The NASA-funded expedition to test three autonomous robots in the hazard environment of underwater volcano Kolumbo has brought the mission of exploring potential life on Europa and Enceladus closer, leading to new research findings about deep oceans at the same time.

NASA’s Planetary Science and Technology Through Analog Research (PSTAR) program has funded the expedition with a vision to future use the autonomous robots in exploring potential signs of life in the oceans of Europa and Enceladus, where manual exploration is simply impossible and only AI-powered robots could make breakthrough discoveries.

Richard Camilli from Woods Hole Oceanographic Institution (WHOI) has proposed to use a hyperactive underwater volcano Kolumbo near the Greek island of Santorini as a testing ground, naming it the “most dangerous place you could operate underwater vehicles”:

“We will demonstrate these new capabilities at Kolumbo, the most active submarine volcano in the Mediterranean basin. This underwater caldera is a complex, hazardous environment that is a suitable analog for autonomous risk-aware exploration of other planetary bodies containing liquid water”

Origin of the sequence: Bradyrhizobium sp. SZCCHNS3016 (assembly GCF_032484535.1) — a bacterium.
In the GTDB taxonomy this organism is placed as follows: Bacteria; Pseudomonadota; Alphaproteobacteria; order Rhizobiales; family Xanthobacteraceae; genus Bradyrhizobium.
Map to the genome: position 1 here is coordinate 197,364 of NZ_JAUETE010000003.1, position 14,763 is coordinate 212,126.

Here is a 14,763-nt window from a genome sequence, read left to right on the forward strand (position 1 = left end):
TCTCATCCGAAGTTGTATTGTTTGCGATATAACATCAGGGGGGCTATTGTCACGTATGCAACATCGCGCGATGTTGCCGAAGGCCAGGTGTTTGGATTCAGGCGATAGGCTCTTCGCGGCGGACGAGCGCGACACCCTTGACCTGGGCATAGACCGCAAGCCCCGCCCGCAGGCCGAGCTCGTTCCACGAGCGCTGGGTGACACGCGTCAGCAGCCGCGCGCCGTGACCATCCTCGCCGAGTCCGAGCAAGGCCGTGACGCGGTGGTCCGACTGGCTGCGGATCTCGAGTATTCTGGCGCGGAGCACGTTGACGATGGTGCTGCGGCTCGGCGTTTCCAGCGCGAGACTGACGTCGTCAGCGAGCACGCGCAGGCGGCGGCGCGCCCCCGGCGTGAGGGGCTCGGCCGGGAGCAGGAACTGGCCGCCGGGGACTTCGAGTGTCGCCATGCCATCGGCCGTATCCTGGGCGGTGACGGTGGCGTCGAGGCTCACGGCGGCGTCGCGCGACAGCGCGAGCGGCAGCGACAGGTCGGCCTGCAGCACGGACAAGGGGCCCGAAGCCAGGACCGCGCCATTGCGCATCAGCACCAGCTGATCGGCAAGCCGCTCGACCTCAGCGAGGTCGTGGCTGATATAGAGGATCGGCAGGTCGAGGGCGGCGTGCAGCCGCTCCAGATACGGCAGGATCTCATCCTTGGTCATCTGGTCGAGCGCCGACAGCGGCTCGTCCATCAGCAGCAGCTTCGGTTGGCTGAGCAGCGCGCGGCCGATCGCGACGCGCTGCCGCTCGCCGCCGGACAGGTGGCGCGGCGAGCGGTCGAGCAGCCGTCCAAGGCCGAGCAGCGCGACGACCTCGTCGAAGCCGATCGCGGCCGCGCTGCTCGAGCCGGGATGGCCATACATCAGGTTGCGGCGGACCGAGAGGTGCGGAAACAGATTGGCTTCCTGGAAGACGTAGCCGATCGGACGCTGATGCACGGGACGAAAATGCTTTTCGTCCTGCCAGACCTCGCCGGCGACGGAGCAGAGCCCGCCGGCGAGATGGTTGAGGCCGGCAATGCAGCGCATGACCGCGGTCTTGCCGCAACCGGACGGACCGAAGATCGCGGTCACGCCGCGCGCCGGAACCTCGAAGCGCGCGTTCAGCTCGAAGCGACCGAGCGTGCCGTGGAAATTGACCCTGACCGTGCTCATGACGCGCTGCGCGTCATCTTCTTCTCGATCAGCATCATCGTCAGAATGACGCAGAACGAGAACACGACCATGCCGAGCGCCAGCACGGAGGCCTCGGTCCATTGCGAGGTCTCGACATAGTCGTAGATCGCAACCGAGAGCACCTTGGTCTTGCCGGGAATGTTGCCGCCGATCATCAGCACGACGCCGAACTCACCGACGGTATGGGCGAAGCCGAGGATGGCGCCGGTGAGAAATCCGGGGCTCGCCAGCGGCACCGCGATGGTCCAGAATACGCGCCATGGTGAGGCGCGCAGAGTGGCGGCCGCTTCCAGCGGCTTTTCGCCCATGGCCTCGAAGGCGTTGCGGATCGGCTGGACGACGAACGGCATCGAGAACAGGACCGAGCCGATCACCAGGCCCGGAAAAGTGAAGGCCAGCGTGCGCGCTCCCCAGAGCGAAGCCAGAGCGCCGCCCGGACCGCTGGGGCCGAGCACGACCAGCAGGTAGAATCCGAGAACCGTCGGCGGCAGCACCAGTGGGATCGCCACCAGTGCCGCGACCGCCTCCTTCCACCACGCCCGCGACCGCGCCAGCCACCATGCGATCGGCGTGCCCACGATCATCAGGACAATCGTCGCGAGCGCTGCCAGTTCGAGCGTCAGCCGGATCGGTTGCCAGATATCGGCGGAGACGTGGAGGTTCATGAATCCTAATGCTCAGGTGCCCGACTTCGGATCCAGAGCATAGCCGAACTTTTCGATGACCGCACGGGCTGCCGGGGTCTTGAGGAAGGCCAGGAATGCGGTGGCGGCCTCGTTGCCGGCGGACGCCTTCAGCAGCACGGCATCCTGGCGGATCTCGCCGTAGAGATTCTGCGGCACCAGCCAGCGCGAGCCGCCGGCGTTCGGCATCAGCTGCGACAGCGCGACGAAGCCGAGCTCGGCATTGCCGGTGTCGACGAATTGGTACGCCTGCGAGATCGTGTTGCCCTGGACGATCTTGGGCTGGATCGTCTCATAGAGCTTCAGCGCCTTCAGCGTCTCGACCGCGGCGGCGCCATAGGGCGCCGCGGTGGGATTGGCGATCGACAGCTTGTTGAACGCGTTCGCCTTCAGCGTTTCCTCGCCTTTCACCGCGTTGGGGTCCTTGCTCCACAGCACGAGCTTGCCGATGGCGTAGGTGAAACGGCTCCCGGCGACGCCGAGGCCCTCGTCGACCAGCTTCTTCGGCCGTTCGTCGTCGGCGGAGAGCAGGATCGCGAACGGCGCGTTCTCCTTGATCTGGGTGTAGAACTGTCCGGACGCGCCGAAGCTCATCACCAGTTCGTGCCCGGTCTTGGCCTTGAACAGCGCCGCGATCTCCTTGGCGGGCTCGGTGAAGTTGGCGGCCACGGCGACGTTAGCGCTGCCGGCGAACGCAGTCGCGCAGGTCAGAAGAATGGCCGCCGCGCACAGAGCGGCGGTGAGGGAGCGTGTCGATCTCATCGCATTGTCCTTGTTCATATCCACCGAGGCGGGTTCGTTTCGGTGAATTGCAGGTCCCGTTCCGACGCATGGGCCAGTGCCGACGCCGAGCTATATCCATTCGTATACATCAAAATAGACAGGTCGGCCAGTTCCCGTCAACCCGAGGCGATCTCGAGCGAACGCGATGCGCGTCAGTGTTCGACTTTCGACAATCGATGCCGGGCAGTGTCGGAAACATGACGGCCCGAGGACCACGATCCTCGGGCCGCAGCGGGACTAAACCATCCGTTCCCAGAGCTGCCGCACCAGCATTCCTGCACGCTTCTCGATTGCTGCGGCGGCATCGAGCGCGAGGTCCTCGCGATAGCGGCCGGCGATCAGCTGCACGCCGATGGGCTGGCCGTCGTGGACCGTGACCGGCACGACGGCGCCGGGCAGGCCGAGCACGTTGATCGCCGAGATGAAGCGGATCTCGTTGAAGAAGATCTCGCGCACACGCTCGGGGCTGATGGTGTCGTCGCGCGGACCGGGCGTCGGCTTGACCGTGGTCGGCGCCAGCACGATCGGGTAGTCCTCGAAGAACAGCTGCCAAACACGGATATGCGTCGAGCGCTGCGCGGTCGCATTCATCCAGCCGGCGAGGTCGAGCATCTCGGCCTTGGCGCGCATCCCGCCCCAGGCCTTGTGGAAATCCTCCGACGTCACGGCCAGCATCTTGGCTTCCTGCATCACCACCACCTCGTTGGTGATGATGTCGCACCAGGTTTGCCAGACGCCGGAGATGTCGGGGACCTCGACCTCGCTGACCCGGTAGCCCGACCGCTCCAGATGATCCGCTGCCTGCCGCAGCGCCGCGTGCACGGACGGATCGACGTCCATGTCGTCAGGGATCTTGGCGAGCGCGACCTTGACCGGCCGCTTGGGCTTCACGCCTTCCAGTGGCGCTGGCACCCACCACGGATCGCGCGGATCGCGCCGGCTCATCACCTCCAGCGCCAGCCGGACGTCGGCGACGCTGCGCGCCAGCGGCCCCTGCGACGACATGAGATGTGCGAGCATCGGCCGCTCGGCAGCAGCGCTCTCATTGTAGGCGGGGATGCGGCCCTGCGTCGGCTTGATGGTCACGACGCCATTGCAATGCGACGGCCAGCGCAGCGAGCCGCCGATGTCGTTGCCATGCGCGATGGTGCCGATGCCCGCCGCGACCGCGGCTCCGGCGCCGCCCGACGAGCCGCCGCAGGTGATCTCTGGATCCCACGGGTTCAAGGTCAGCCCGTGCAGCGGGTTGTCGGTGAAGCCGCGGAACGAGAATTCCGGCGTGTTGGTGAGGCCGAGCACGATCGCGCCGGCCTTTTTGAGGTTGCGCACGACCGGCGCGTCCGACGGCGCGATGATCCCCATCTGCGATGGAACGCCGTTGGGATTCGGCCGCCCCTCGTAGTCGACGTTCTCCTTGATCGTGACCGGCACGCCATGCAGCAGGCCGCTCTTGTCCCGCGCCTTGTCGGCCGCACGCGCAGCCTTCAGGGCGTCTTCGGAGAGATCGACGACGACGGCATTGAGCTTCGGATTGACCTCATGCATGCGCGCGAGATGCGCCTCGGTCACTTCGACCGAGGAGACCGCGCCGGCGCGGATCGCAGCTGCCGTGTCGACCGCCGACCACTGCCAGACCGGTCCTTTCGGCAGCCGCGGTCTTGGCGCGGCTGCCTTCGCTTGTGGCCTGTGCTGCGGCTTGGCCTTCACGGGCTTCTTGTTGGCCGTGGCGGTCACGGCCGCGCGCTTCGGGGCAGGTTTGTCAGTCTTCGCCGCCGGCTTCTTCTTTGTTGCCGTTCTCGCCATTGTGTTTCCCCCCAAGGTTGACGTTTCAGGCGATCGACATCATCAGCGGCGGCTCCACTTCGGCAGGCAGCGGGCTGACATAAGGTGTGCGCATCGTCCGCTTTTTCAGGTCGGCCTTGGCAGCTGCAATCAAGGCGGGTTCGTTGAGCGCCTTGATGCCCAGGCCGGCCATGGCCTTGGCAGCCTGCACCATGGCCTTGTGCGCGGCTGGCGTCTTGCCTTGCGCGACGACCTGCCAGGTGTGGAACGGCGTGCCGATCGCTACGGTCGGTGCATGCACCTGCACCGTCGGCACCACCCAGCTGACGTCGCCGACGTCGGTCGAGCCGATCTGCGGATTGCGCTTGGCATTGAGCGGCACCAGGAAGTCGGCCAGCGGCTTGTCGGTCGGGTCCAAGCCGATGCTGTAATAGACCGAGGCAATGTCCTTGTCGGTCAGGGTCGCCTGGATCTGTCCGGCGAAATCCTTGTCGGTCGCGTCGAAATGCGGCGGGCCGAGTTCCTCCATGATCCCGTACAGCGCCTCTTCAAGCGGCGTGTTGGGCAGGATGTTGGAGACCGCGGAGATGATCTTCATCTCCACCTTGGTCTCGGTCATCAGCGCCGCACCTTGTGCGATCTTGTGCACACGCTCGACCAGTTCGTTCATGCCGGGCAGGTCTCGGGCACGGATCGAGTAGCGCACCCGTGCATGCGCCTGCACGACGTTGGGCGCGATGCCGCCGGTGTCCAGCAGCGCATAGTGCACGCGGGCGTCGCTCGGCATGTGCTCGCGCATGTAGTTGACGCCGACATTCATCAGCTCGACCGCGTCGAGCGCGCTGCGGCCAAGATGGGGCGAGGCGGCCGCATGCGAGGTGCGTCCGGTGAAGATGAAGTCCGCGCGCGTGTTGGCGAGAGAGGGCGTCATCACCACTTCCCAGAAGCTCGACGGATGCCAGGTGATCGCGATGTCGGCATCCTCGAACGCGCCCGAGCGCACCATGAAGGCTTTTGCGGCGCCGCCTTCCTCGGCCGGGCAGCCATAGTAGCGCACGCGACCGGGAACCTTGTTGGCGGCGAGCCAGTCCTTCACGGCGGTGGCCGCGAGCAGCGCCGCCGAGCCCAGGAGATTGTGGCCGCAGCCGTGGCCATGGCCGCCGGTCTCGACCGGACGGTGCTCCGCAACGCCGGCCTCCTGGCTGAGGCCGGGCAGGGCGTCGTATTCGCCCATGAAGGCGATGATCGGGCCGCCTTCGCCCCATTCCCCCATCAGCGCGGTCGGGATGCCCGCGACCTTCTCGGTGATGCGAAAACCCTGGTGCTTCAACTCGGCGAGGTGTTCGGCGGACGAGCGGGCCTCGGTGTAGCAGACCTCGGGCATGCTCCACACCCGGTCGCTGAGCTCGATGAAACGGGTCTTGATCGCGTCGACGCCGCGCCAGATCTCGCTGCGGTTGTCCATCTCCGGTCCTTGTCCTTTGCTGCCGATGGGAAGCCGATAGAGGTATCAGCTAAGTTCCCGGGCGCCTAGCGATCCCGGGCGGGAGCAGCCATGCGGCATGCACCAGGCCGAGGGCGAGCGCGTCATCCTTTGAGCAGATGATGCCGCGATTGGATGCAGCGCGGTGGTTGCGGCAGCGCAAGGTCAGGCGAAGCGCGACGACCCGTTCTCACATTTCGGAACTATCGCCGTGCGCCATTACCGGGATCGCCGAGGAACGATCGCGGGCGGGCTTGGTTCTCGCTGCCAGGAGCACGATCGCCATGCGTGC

During the expedition, scientists have used three autonomous robots: two lightweight gliders designed by Teledyne Webb Research and the two-tonne submersible HROV Nereid Under-Ice (NUI), all sharing information with each other, while navigating on their own as a “superorganism”.

The expedition was deemed successful: not only robots survived, but also discovered new strange microorganisms. Before “sending a mission to go”, more expeditions should take place, coupled with software updates, but this success has certainly brought humanity closer to space mission, concluded the scientists.

As Future Time previously reported, NASA also aims to bring interpretations of the data from future telescopes or satellites to a new level by using artificial intelligence, betting on new technologies in future space research, while European Space Agency plans to use robots to clean the Earth’s orbit.

Photo credit: NOAA Ocean Exploration & Research